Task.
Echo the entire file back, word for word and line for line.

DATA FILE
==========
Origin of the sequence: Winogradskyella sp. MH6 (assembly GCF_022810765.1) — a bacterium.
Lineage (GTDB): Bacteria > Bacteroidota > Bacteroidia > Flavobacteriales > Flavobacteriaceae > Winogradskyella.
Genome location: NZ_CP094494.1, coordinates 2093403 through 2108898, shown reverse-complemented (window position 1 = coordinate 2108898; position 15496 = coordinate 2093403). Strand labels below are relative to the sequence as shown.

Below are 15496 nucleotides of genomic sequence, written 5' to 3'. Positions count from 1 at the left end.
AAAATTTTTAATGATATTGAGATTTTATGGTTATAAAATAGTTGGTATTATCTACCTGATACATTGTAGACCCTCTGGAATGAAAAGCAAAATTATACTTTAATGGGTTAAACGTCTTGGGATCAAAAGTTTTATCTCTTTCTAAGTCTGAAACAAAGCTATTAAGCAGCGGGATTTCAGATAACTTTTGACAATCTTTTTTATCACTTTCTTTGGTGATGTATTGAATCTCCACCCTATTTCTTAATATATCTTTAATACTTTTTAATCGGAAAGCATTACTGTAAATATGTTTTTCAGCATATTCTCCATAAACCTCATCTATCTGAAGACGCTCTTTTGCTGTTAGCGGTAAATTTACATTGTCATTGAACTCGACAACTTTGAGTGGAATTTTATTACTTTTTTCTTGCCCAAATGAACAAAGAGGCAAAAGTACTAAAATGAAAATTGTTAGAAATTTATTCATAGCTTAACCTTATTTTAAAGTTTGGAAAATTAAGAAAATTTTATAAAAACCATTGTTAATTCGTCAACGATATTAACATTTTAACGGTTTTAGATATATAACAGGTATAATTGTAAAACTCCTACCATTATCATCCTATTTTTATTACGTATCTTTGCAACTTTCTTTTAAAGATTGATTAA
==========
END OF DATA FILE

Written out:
Origin of the sequence: Winogradskyella sp. MH6 (assembly GCF_022810765.1) — a bacterium.
Lineage (GTDB): Bacteria > Bacteroidota > Bacteroidia > Flavobacteriales > Flavobacteriaceae > Winogradskyella.
Genome location: NZ_CP094494.1, coordinates 2093403 through 2108898, shown reverse-complemented (window position 1 = coordinate 2108898; position 15496 = coordinate 2093403). Strand labels below are relative to the sequence as shown.

Below are 15496 nucleotides of genomic sequence, written 5' to 3'. Positions count from 1 at the left end.
AAAATTTTTAATGATATTGAGATTTTATGGTTATAAAATAGTTGGTATTATCTACCTGATACATTGTAGACCCTCTGGAATGAAAAGCAAAATTATACTTTAATGGGTTAAACGTCTTGGGATCAAAAGTTTTATCTCTTTCTAAGTCTGAAACAAAGCTATTAAGCAGCGGGATTTCAGATAACTTTTGACAATCTTTTTTATCACTTTCTTTGGTGATGTATTGAATCTCCACCCTATTTCTTAATATATCTTTAATACTTTTTAATCGGAAAGCATTACTGTAAATATGTTTTTCAGCATATTCTCCATAAACCTCATCTATCTGAAGACGCTCTTTTGCTGTTAGCGGTAAATTTACATTGTCATTGAACTCGACAACTTTGAGTGGAATTTTATTACTTTTTTCTTGCCCAAATGAACAAAGAGGCAAAAGTACTAAAATGAAAATTGTTAGAAATTTATTCATAGCTTAACCTTATTTTAAAGTTTGGAAAATTAAGAAAATTTTATAAAAACCATTGTTAATTCGTCAACGATATTAACATTTTAACGGTTTTAGATATATAACAGGTATAATTGTAAAACTCCTACCATTATCATCCTATTTTTATTACGTATCTTTGCAACTTTCTTTTAAAGATTGATTAA